What's up chess.com? Two blogs in two days is very rare for me but I thought it was worth making a follow up to my last one: The League of Unremarkable Gentlemen. Today we will look deeper into the issue of chessplayers and their sometimes fragile egos. Because frankly, there's nothing funnier - erm worse... (funnier) than a guy whining about losing a chessgame. Whining in general is a pretty bad thing for any guy to do but that's way off topic... Today I will hopefully quell those fears and give you the reader a whole new world to explore.
Confronting The Problem
Before you can fix a problem you need to confront it. I imagine it can be a scary one to realize but the longer you put it off, the bigger and scarier it will get. Before you know it you'll end up denying that you have the problem when it's obvious that you do. Humans can hide their emotions but body language tends to give you away. Often times when people are confronted by friends about a problem they will often roll their eyes, fake a sigh or even give a hostile look while they deny it. They often have no idea that they're broadcasting their emotions for all to see. It's better to just fix the problem and be happy instead of living with that monkey on your back - a monkey that speaks English and tells us when you're lying.
The reasons why people can be afraid of losing are many - most of which tend to develop in early childhood. Maybe it was from losing at dodgeball or maybe not getting picked to play dodgeball. Regardless of the origin, the reasons are frivilous and are often brought on by the unknown rather than one simple thing. What does that mean? Fear of losing itself isn't really a literal term. When someone is "afraid of losing" they aren't really afraid to lose. They are trying to avoid some stigma that often gets thrown into competitive games such as "not being good enough or smart enough."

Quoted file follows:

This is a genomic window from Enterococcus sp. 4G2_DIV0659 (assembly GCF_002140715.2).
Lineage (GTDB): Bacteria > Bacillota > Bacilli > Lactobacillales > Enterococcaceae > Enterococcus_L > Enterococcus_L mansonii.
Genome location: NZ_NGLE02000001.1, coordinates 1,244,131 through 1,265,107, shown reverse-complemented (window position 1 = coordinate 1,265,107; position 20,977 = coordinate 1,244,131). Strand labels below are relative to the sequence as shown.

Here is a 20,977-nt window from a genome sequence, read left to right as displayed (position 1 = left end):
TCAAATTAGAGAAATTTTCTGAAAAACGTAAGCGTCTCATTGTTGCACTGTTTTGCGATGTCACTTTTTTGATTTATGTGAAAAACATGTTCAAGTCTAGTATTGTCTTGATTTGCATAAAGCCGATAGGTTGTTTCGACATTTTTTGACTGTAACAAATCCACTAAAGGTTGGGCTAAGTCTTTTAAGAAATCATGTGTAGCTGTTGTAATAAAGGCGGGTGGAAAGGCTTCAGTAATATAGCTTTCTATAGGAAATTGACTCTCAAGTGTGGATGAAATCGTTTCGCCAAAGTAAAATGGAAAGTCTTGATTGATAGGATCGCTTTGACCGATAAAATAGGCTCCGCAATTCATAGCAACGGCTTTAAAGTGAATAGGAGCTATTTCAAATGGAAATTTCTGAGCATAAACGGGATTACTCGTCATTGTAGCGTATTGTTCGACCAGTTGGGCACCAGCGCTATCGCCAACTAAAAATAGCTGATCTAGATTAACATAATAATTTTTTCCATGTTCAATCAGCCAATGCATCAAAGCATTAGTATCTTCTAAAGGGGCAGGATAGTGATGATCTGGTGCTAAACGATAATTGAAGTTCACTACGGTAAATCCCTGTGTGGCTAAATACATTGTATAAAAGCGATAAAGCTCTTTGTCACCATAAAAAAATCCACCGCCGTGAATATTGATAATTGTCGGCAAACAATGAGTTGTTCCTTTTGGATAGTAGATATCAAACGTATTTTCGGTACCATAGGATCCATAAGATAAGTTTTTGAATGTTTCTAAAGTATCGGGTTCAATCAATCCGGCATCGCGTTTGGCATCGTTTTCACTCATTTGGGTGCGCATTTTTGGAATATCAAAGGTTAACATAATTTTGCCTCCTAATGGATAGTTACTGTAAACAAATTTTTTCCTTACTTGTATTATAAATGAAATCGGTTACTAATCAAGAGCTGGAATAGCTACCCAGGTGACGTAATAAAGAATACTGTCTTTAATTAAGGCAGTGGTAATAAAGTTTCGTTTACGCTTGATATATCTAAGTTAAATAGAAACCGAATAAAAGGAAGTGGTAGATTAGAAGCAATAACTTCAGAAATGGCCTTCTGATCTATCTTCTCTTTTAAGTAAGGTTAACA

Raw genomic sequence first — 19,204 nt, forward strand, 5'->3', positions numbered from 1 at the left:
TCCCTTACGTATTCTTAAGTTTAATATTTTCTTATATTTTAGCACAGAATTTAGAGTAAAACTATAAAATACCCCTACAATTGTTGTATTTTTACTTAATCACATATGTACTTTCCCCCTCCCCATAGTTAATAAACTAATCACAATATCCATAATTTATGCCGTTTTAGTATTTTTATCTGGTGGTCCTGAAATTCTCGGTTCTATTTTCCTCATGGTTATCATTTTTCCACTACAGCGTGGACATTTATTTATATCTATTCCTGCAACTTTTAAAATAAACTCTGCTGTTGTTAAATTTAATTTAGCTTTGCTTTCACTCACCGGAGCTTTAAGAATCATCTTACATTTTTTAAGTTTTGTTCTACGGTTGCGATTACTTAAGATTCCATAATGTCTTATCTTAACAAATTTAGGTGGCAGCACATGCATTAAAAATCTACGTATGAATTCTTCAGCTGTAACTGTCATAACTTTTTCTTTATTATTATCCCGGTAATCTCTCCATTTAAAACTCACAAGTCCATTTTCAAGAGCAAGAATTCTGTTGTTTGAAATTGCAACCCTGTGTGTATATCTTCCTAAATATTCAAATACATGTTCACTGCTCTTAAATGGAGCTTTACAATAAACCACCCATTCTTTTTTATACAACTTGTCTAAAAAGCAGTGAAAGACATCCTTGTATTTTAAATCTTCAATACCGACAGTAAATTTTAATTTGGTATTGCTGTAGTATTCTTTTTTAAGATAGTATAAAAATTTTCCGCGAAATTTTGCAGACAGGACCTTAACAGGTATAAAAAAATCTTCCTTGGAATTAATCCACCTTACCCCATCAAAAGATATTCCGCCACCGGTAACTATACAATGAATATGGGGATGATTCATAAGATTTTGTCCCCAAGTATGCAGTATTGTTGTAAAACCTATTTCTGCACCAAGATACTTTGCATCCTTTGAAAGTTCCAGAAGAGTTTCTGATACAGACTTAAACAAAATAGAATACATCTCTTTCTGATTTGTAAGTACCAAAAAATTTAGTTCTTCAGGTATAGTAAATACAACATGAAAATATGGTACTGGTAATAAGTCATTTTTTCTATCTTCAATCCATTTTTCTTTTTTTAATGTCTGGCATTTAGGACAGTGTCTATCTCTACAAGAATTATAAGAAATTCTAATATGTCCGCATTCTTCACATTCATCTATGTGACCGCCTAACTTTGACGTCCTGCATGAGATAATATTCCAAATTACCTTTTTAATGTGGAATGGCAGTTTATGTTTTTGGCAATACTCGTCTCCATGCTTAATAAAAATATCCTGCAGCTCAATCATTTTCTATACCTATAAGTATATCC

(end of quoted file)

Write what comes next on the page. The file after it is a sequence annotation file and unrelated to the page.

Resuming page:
This is often why the problem is hard to diagnose. Losing is not the problem. The problem is the emotions brought on by losing. This would explain why there is no actual term for this phobia. The phobia in question actually does not exist! It is merely a shield we use so that we don't really have to face our true problems. Do you hate losing, or does losing make you feel worse about yourself? Why is this? Where did this issue come form? When did it occur? This is only one example of confronting the true problem. The real reason that people hate losing is because of the stigmas that are attached to it.
How Big Is This Problem?
Very; Well actually it depends on the person and if it goes unchecked it can and will grow and manifest in many ways. Sometimes the problems created by the first can be even more dangerous than initial one. But fear of losing can create many issues with our chess game:
- It casues you to play timidly, miss opportunities and even give them to your opponent.
- Your chess will not develop quickly because you only play familiar positions
- You will not make the best moves simply because they may allow aggression from your opponent. Instead you will play subpar moves and become a subpar player - if you're lucky.
- Your game will become stale and predictable. A timid opponent is easily demolished by tactics, aggressive play and innovations in the opening
- You won't learn anything
- You will lose more often (Oh the irony....)
This is best seen in a game of chess.
If it happens to a GM then it can certainly happen to you. But where else does it point to? Your opening choices for one; How many people play the Colle because they enjoy the attacking possibilities. That's great. Ok, now how many people play the Colle to avoid tactics. Yeah, that's what I thought - lots of hands went up there.
Well when we avoid something it's usually because we can't deal with it. Something to think about... Who likes to play the Latvian gambit? Ok, who doesn't play it because it's bad? Interesting. Now how many people have used the Latvian just to experiment and actually understand why many players don't like it? *crickets* Yeah that's what I thought.
With the timid mindset you gain from being afraid to lose you're condemed to play one opening for the rest of your life and you won't learn much about chess in the process. Every opening you play is designed to avoid your weaknesses. Due to this you will be forever weak in these areas and your opponents will continually exploit these weaknesses when they have the chance. It is impossible to truely avoid them because chess requires versatility and many situations can arise that you have never seen before. You become a one-trick-pony as they say.
When you are afraid to lose, you create situations in which losing is more possible. I'll bet that you never thought about that.
Getting Rid of The Stigmas
This is an important step. What ever you think about losing is likely crap made up by idiots with nothing better to do with their time and for some reason you bought it. What does it mean to lose a chess game? Well obviously you made a mistake somewhere in the game and your opponent exploited it. Or perhaps your opponent was able to amass many small advantages that led to a won game. THAT'S ALL IT MEANS. Anyone that says otherwise holds a board game on too high a pedestal and you really don't need to hang around them anyway.